Firstly in Malaysia when we ask the time it is Pukul berapa? and the answer also starts with Pukul followed by the hour while in Indonesia they ask Jam berapa? with the answer starting with Jam followed not necessarily by the hour (eg. it can be Jam setengah followed by the hour).
Secondly the half-hour is completely different from what is said in Malaysia. Thus half-past seven would be Pukul tujuh setengah to Malaysians whereas the Indonesians would say Jam setengah lapan. Since we could miss an appointment completely by one hour or we might be one whole hour too early for an appointment it is very important that we get this right when we are in Indonesia. It is easy to understand that Jam setengah lapan means "half past seven" and not "half past eight" simply because setengah (meaning "half") comes BEFORE lapan (eight) so it must be half an hour BEFORE 8 o'clock and not after it. But as it is a bit difficult for English speakers to adapt to this way of thinking (ah, cultural differences do count in language learning!) it is perfectly all right for you, on your part, to say Jam tujuh tiga puluh menit if it's easier for you.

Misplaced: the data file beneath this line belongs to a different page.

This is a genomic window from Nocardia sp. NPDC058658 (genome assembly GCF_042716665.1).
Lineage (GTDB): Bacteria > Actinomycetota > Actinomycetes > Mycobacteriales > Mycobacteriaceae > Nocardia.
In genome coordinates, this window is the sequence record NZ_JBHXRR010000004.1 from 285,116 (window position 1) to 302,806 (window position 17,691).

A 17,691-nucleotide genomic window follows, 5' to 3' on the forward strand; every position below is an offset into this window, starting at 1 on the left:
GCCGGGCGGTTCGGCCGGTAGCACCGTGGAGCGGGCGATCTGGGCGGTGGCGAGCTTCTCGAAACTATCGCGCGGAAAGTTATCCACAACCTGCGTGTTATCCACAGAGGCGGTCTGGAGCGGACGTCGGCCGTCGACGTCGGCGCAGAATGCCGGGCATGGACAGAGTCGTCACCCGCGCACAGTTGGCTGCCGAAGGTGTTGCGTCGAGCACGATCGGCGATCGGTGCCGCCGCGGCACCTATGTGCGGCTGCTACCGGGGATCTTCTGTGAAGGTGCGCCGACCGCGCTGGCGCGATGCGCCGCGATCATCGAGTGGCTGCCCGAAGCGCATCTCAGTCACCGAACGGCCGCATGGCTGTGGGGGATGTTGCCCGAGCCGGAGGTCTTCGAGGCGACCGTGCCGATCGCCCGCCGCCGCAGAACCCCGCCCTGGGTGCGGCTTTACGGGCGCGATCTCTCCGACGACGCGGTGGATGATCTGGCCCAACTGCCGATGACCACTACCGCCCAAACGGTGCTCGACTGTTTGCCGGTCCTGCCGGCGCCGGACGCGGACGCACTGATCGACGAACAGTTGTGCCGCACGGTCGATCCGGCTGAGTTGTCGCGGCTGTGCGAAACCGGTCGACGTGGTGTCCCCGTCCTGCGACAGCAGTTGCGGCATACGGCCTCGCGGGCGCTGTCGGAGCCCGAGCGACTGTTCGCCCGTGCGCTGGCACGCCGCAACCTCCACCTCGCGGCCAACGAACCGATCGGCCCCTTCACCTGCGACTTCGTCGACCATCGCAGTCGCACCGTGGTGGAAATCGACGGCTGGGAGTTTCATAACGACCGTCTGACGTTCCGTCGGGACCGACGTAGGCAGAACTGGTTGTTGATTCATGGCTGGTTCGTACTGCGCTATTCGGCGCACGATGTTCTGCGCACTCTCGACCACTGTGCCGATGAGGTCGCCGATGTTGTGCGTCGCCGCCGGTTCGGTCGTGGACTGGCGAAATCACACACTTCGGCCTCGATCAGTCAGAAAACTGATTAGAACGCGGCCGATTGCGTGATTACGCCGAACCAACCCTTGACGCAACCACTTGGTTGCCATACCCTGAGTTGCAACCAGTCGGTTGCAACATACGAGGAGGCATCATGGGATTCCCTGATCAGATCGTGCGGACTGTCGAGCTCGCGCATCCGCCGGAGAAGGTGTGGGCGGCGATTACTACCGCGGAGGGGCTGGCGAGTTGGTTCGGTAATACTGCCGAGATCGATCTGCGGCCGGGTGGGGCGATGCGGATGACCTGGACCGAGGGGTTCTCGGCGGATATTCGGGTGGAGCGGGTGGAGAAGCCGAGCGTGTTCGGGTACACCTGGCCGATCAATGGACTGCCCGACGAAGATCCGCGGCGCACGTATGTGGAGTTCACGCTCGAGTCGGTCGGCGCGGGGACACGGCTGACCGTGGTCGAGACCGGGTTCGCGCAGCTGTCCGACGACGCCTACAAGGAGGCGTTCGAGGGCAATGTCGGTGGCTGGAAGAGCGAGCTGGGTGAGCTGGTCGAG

Thirdly while a quarter of an hour is suku in Bahasa Malaysia, it is seperempat (literally "one out of four parts") in Bahasa Indonesia. Both words mean "a quarter" of something. But if seperempat is too much of a mouthful for you, just say lima belas menit instead. It's clear, concise and you will not be misunderstood. Just as in English 10h15 can be either "a quarter past ten" or simply "ten fifteen" we can say Jam sepuluh lewat seperempat or Jam sepuluh lewat lima belas menit in Bahasa Indonesia and Pukul sepuluh suku or Pukul sepuluh lima belas minit in Malaysia.